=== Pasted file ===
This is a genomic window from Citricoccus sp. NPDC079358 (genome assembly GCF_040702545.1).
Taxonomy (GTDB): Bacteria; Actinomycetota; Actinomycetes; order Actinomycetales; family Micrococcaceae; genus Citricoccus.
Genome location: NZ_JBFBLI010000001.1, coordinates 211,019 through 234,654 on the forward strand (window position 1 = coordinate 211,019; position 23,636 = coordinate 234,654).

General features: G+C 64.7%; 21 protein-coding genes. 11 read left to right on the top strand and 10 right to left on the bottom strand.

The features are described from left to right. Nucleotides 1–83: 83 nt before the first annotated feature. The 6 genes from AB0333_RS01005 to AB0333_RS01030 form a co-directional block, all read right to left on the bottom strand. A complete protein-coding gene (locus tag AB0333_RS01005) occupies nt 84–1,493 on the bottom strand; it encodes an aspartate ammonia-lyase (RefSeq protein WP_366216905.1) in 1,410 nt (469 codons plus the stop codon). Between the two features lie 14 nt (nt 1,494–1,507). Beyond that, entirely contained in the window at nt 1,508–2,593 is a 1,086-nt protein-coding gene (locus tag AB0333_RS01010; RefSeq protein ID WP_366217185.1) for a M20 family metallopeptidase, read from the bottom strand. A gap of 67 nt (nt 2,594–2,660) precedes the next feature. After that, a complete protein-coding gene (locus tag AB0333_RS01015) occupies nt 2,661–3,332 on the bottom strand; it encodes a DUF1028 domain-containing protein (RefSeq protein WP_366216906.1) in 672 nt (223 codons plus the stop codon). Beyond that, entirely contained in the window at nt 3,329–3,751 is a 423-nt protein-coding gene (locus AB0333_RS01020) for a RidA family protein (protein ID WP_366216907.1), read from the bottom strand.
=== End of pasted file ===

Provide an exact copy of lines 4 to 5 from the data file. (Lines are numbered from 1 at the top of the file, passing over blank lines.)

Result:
General features: G+C 64.7%; 21 protein-coding genes. 11 read left to right on the top strand and 10 right to left on the bottom strand.

The features are described from left to right. Nucleotides 1–83: 83 nt before the first annotated feature. The 6 genes from AB0333_RS01005 to AB0333_RS01030 form a co-directional block, all read right to left on the bottom strand. A complete protein-coding gene (locus tag AB0333_RS01005) occupies nt 84–1,493 on the bottom strand; it encodes an aspartate ammonia-lyase (RefSeq protein WP_366216905.1) in 1,410 nt (469 codons plus the stop codon). Between the two features lie 14 nt (nt 1,494–1,507). Beyond that, entirely contained in the window at nt 1,508–2,593 is a 1,086-nt protein-coding gene (locus tag AB0333_RS01010; RefSeq protein ID WP_366217185.1) for a M20 family metallopeptidase, read from the bottom strand. A gap of 67 nt (nt 2,594–2,660) precedes the next feature. After that, a complete protein-coding gene (locus tag AB0333_RS01015) occupies nt 2,661–3,332 on the bottom strand; it encodes a DUF1028 domain-containing protein (RefSeq protein WP_366216906.1) in 672 nt (223 codons plus the stop codon). Beyond that, entirely contained in the window at nt 3,329–3,751 is a 423-nt protein-coding gene (locus AB0333_RS01020) for a RidA family protein (protein ID WP_366216907.1), read from the bottom strand.